Yet it had been a long time since he’d had a heart-to-heart with either of them. Perhaps there was a relationship happening behind his back, while he slept. Had she and Arthur been growing closer over the last thirty days that they had been working the same shift? Or had she sent Arthur to bed early so she could be with her lover, Camden?

He considered the men desperately trying to get his attention through the round window. Which of them would Elisa have fallen for? Camden was young and fit with an incredible intelligence for his youth. Arthur was older, more of a father figure to the young pilot, but Dom had known his commander a long time and had seen the scores of women that had fallen for his detached demeanor and hyper-intellectualism. Elisa herself had been confident and strong, an ex-Marine guided by a sense of duty that made her emotions hard to read. Would she have preferred someone her own age and more similar or could her deep respect for the mature commander have blossomed into something romantic?

There had been a time when the captain himself had guiltily considered the possibility of moving his relationship with Elisa in a physical direction. She had looked up to him as a mentor, frequently bending his ear for advice or complimenting him on his leadership abilities. He had caught himself stealing glances at her body when she changed on their shifts together and had caught her doing the same to him. Without saying so, she had made it clear that she would have accepted his advances, but he had been unwilling to become a hypocrite after having told the other crewmembers to keep their hands to themselves. Recently, her attitude had changed and he had decided the opportunity was lost. He had not been saddened to see it go.

He was losing focus. A blink brought him back from his thoughts. Arthur and Camden were shouting at him from the other side of the door, their eyes bulging wide, but they were utterly muted. They seemed even more upset about discovering Elisa’s disappearance than he was. Odd, particularly since one of them had killed her.

Relenting, he released the button. He still couldn’t hear them as they had given up on depressing the communicator on their side but he could see the anxiety in the veins bulging on their foreheads. Camden was pointing at him. Or past him.

Dom turned. She was at the cockpit console, bent over it, her long fingers playing across the buttons like the keys of a piano. The long bin under her bed was open, its lid laying on top of the drawers and clothes that he had tossed into the center of the ship while searching for the gun.

She rose to her full height and turned to face him. The wide smile on her face contrasted the 9mm she took from the chair. Though seemingly unrelated, the dual questions of what she had been doing at the console and why she had the gun came together to provide him with a total awareness of the situation. When he turned back to the portal door to let the others in, he caught sight of the external door sliding into place. The boarding chamber was empty.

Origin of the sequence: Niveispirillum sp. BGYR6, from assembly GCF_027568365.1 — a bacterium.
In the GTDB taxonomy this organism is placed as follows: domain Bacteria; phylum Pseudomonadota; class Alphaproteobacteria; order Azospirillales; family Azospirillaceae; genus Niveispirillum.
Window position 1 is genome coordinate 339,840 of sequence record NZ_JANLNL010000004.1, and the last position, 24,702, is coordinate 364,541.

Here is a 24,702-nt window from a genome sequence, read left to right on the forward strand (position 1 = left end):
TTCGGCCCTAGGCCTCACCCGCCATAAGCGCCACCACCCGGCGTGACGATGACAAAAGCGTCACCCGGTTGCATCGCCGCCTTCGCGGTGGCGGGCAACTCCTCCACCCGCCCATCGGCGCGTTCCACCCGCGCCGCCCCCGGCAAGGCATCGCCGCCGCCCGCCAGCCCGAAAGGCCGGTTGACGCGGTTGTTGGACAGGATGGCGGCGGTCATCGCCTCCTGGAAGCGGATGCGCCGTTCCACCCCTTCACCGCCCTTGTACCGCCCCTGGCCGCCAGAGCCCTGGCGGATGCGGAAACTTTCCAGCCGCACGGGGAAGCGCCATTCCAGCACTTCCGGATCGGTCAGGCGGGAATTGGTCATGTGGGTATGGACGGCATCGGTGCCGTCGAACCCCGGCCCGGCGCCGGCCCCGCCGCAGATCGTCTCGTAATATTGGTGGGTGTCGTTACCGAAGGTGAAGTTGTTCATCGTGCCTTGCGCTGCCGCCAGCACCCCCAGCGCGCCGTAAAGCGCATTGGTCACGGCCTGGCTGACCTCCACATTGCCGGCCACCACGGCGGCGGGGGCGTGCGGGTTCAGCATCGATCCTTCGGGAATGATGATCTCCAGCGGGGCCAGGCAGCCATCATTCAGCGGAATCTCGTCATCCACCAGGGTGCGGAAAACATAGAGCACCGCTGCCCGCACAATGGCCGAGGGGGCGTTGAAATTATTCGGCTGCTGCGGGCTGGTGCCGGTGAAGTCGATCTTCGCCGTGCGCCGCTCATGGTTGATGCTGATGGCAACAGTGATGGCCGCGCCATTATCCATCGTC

“Captain,” she started. “I know what this looks like. I know. But I promise you it’s what had to happen. If you’ll just let me speak, I’ll explain it to you.” Dumb silence was all the response he could muster. She laughed softly and began taking slow steps towards him. “It was six months ago when Cam came to me, told me of his affection for me. He said you had told him not to say anything but he couldn’t help himself. I declined his advances. He was heartbroken. To make him feel better, I told him the truth. I was already in love with someone else. With you.”

He swooned to the side but caught himself. The ship was spinning again. He prayed he was waking from another bad dream.

“Arthur came to me a few months later and told me basically the same thing that Camden had. That he had grown fond of me. I told him the very same thing, that I already had feelings for you.” She was closing on him, only a few steps away. “I blame myself. I couldn’t make a move. I knew you felt the same for me that I felt for you but I knew you wouldn’t do anything about it. At least, not with Camden and Arthur around. How could you, as their leader? After having ordered them to do nothing?”

She stepped close to his body, only inches away. He could feel her heat and her breath on his neck. Her free hand, the one that wasn’t holding the gun, touched his hip. He flinched. “You killed them…”

“So we could be together!”

She was insane. Somewhere in the last two years, she had lost her sanity. He should grab her, take the gun. Force her into the portal and jettison her body into space. But he couldn’t. He needed her, and she knew it. The ship was too complicated to pilot alone. It took two people. Now they were the only two people on board.

He brought his hand up to her neck. She sighed in anticipation, eyes closed. He hesitated, thumb stroking the side of her chin. It would be so easy to grab her throat, to silence her, to punish her for the death of his crewmen… Instead, he ran his fingers through her hair and pulled her lips against his. He had years of space flight ahead of him to forgive her for the murder yet somehow he managed it over the course of their long kiss.